Some time ago Denis Budyak posted on the Iterate devel mailing list regarding a patch that would allow Iterate to use keyword symbols for drivers and clauses. The Iterate devel mailing list was in general, and the current maintainer in particular, very quiet regarding this matter, scarily so, even. But I and one other user spoke out that we thought this was a bad idea. This is not exactly a consensus, but here were the basic arguments. Denis wanted to patch Iterate such that this was valid syntax.
(iterate (:for (x y) :in seq) (:while (some-predicate-p y)) (:collect (list (f x) (g y))))
This removes one of the common annoyances that new users of Iterate have to grapple with; the
iterate package exports a lot of symbols with very common names. For instance, people often times implement their own
while macro as part of an introductory text. Iterate has its own while loop macro and this leads people to complain that they cannot have their
iterate:while imported into the same package (why they don't complain about other symbol names conflicts is a bit lost on me, I remember writing my own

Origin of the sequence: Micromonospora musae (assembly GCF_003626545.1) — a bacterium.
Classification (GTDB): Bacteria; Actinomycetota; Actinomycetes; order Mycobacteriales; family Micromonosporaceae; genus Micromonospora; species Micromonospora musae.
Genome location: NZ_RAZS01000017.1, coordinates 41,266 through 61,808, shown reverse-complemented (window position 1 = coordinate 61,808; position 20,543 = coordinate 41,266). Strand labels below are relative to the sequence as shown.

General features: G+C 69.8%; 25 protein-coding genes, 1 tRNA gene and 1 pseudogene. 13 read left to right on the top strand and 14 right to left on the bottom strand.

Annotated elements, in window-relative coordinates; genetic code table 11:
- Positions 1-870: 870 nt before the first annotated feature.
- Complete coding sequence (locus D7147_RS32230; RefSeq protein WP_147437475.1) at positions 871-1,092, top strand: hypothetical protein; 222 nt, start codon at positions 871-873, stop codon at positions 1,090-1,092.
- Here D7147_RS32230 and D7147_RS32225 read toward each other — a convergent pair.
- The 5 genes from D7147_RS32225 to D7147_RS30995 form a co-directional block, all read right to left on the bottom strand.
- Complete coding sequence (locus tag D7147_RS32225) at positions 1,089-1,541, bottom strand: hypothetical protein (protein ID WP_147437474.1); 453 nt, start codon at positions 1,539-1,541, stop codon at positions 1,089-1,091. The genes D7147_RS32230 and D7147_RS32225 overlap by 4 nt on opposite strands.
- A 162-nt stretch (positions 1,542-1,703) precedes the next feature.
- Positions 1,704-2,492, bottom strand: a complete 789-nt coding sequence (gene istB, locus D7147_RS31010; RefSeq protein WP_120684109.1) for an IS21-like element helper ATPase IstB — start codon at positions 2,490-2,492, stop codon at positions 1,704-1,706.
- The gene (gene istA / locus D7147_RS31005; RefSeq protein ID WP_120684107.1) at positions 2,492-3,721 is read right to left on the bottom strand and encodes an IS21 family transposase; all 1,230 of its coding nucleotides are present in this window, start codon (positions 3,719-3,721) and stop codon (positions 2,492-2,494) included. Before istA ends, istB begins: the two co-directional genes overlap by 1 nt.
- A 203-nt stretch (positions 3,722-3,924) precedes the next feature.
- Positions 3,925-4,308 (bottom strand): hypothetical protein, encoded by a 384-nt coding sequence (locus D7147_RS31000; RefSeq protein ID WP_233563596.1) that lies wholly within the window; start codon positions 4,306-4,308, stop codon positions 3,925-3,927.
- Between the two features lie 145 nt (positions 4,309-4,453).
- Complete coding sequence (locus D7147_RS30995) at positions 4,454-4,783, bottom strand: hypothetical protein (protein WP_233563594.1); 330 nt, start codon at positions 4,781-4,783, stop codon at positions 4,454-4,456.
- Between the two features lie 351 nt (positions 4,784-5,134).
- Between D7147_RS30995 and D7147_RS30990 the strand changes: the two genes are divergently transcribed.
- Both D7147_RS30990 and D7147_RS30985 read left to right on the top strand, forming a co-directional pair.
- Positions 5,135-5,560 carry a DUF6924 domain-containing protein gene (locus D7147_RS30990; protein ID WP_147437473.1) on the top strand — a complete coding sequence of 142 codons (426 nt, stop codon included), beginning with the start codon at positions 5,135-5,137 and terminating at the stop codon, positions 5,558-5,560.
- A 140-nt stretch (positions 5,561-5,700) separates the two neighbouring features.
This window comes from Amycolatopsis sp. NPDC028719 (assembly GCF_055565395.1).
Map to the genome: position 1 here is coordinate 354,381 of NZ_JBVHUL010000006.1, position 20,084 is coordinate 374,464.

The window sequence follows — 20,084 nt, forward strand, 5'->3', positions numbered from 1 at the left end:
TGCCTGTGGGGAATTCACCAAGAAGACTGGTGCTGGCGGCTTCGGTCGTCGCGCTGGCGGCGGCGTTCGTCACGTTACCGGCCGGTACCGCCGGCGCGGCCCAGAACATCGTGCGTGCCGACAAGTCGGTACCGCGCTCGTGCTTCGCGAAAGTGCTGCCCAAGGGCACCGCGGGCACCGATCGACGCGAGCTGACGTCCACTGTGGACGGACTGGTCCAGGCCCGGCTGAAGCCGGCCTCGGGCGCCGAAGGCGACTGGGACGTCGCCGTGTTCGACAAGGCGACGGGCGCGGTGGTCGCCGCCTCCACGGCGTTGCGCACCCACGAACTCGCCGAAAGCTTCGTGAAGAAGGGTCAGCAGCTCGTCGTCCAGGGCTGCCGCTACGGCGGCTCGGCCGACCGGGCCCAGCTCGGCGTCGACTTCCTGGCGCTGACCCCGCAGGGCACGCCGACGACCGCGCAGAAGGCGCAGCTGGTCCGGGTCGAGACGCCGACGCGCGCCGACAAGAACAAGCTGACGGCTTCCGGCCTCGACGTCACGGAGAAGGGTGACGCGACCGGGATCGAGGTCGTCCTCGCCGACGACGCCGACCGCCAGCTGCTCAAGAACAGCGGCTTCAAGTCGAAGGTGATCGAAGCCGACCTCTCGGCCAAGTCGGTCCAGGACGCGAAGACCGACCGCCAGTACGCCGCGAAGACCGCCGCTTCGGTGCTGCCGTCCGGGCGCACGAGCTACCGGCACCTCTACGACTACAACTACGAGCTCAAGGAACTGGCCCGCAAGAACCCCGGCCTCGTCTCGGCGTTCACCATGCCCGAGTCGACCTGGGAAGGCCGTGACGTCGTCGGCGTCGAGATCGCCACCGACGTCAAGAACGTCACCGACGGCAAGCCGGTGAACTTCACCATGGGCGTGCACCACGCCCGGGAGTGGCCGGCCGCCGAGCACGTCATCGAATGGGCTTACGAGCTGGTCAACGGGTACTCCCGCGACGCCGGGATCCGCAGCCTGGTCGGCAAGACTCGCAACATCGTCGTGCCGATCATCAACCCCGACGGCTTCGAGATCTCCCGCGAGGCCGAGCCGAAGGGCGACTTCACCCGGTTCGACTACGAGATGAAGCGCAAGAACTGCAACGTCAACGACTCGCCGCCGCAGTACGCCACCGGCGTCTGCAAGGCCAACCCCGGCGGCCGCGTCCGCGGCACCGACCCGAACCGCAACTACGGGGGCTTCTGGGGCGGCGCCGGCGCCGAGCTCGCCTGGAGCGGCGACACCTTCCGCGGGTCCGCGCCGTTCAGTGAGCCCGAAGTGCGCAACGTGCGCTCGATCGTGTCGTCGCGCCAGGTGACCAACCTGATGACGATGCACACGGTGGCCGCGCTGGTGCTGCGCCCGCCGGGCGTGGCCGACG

with-gensyms that I was relatively proud of). This patch would be a way around this.
My argument for not doing this was primarily that it would bifurcate the method by which Iterate is extended. For those that are not aware, Iterate is a DSL like Loop, but it is not as disjoint from standard Lisp as Loop is. Iterate is fairly transparently built out of standard Lisp macros and functions and, as such, Iterate is extended by writing standard Lisp macros and functions. Because of this "Lispy" design, symbols are not just syntactic markers for the DSL, they actually have meaning in the Lisp system at large. In this framework, the package system gives us the benefits of a divided name-space (as much benefit as it can give until the nickname business is figured out).
But in the end, I had to admit that this change wasn't likely to actually break anything so long as the original syntax was still allowed. I still oppose this change on the basis that it would muddy the waters of extension, raising the predefined drivers and aggregation clauses like
collect to a higher, irreplaceable status. For example, this would mean that I couldn't redefine the
for driver. Even with all of this in consideration, I had to admit, this was a weak argument and these problems would never actually come up. Turns out, I was wrong.
Let's say, for instance, we find something that is more or less a bug in
iterate:for. Let's say we find something that is basically just not the way that it should be done. For instance, why doesn't
for accept normal
destructuring-bind style argument lists?
destructuring-bind construct will take apart a lambda list like the ones used in the
defmacro forms. The
destructuring-bind construct is a basic part of Lisp. And yet this will produce an error in standard Iterate:
(iterate (for (x &rest y) in-sequence #((1 2) (3))) (for (&key (a 3) b) in '((:a 1 :b 2) (:b 3))) (collect (list x y a b)))